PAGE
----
Following intense, behind closed doors negotiations on the EU ETS proposal, Member States agreed to retain the 61% emissions reduction target by 2030, to include a one-off reduction of the overall emissions ceiling by 117 million allowances and to increase the annual reduction rate of the cap by 4.2% per year. Moreover, the Council supported the inclusion of maritime shipping emissions in the EU ETS as well as the creation of a separate ETS for buildings and road transport sectors from 2027. As regards aviation, free allowances will be phased out gradually by 2027, while the General Approach proposes that operators using sustainable aviation fuels could receive free emissions allowances as compensation for higher prices.
To address emissions from sectors not covered by the ETS (e.g. agriculture and waste), the Council of the EU’s position on Effort Sharing Regulation supports an EU-level greenhouse gas emissions reduction target of 40% compared to 2005. The General Approach includes also reference to the need to converge all together towards the objectives and the possibility to adjust linear emissions trajectories in 2025.
Finally, as regards the proposed revision of the CO2 emissions for new cars and vans, the Member States agreed to introduce a 100% CO2 emissions reduction target by 2035 for new cars and vans – effectively phasing out the production of new combustion engines – and to raise the targets to 55% for cars and to 50% for vans by 2030.
The climate ambition to reduce net emissions would require not only investments in decarbonization but also financial support for most vulnerable households and SMEs to cope with the impact of higher carbon pricing. In this regard, the Council agreed to establish a Social Climate Fund with a maximum budget of €59 billion over the period 2027-2032, and it will coincide with the entry into force of the EU ETS for road transport and buildings.
The above key legislations are expected to shake up business operations in various sectors, as new obligations will be introduced to tackle carbon emissions and new sectors such as road transport and buildings will be included in the EU’s carbon trading market. Moreover, the internal-combustion-engine (ICE) ban for cars and vans by 2035 is a historic decision that will present a big challenge for the automotive industry. The upcoming trialogue negotiations with the European Parliament on these files will most likely focus on how to mitigate the potential negative effects of these measures on low-income households, such as higher energy prices.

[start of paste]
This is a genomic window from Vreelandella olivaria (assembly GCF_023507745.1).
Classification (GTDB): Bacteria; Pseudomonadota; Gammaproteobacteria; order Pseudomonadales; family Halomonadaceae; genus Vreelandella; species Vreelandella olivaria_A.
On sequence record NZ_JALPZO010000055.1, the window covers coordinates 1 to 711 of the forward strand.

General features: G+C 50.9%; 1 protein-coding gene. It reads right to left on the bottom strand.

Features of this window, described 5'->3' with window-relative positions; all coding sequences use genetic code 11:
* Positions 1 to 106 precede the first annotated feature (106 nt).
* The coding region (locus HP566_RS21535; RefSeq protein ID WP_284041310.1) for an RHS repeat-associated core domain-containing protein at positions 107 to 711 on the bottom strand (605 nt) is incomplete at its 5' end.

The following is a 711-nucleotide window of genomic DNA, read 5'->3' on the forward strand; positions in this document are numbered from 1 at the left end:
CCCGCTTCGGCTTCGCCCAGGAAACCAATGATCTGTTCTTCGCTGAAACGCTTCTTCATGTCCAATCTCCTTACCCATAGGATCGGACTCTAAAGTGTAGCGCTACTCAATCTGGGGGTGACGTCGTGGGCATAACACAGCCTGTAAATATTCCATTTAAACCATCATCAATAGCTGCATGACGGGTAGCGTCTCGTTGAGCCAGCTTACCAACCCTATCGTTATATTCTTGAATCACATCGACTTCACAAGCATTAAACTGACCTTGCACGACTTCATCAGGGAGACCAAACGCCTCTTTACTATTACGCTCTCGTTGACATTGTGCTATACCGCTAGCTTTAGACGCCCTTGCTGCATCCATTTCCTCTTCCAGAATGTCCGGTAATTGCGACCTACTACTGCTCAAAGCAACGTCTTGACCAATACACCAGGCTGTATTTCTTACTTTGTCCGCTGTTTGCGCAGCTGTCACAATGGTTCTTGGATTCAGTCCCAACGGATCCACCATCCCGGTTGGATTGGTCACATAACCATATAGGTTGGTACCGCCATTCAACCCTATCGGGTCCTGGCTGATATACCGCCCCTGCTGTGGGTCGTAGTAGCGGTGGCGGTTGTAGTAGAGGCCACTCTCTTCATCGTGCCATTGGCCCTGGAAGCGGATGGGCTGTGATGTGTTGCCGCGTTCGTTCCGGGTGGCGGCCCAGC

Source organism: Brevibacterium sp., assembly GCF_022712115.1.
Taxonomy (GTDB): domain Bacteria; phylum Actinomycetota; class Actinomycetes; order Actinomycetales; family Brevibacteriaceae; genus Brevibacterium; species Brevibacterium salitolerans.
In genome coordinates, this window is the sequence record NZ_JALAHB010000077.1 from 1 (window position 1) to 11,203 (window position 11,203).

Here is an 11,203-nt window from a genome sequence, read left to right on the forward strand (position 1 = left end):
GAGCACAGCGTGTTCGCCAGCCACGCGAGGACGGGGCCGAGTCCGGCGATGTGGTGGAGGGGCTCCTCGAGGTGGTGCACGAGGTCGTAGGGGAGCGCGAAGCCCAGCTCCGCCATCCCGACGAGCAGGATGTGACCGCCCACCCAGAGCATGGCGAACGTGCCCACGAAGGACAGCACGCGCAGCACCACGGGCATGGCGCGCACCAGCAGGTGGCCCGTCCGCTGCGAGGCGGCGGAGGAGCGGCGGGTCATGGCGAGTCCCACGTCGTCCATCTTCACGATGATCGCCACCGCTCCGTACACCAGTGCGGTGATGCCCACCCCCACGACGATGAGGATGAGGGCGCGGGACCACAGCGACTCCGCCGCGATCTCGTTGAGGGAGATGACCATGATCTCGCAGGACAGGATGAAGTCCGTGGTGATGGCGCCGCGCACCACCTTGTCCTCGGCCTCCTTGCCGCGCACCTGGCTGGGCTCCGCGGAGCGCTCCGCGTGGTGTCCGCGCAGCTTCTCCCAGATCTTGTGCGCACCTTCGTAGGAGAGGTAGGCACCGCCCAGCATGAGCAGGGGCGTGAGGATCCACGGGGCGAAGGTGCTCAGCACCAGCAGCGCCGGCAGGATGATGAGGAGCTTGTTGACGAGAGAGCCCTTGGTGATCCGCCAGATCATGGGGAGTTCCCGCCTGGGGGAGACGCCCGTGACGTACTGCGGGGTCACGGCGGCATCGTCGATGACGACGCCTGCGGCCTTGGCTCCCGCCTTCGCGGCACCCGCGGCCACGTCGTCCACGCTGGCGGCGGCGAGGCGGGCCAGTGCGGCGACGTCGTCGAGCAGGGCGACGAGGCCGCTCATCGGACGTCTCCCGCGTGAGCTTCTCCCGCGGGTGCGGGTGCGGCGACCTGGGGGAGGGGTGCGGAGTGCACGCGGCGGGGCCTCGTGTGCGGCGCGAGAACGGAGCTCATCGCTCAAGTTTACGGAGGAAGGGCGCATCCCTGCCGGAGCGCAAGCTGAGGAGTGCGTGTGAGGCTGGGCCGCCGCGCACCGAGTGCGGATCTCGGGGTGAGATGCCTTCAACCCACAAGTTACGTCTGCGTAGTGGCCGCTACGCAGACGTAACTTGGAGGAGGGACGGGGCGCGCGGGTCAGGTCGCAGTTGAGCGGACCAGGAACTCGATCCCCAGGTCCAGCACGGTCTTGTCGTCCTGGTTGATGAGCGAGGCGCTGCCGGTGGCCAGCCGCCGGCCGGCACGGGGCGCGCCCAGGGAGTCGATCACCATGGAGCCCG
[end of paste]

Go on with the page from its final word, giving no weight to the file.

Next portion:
What to expect next?
On 1 July, the Czech Republic took over the rotating Council of the EU Presidency from France. Hence, the Czech Presidency will be the leading negotiator during Trilogue negotiations with the European Parliament. Dr2 Consultants had the possibility to discuss the energy priorities of the Czech Presidency beforehand with Mr. Petr Binhack, Chairman of the Energy Working Group for the Czech Presidency of the Council of the EU during an insightful webinar. The Czech Presidency would aim to close several of these Fit for 55 files, prioritizing the ones focusing on the transition towards energy efficiency and renewable energy, and achieve the short-term goals set by the REPowerEU plan.
Dr2 Consultants advises businesses to pay particular attention to the interinstitutional negotiations as the European Parliament’s starting position on these files aims at raising the ambition of the Fit for 55 package compared to the European Commission’s proposal, and especially, to the Council of the EU’s mandate.
Are you interested in what impact the Fit for 55 files will have on your company? Over the last years, Dr2 Consultants has built up a track record in advising a broad range of transport clients in navigating the EU ecosystem. Would you like to know more about what the ‘Fit for 55 Package’ means for your organization? Feel free to reach out to us or visit our Fit for 55 webpage.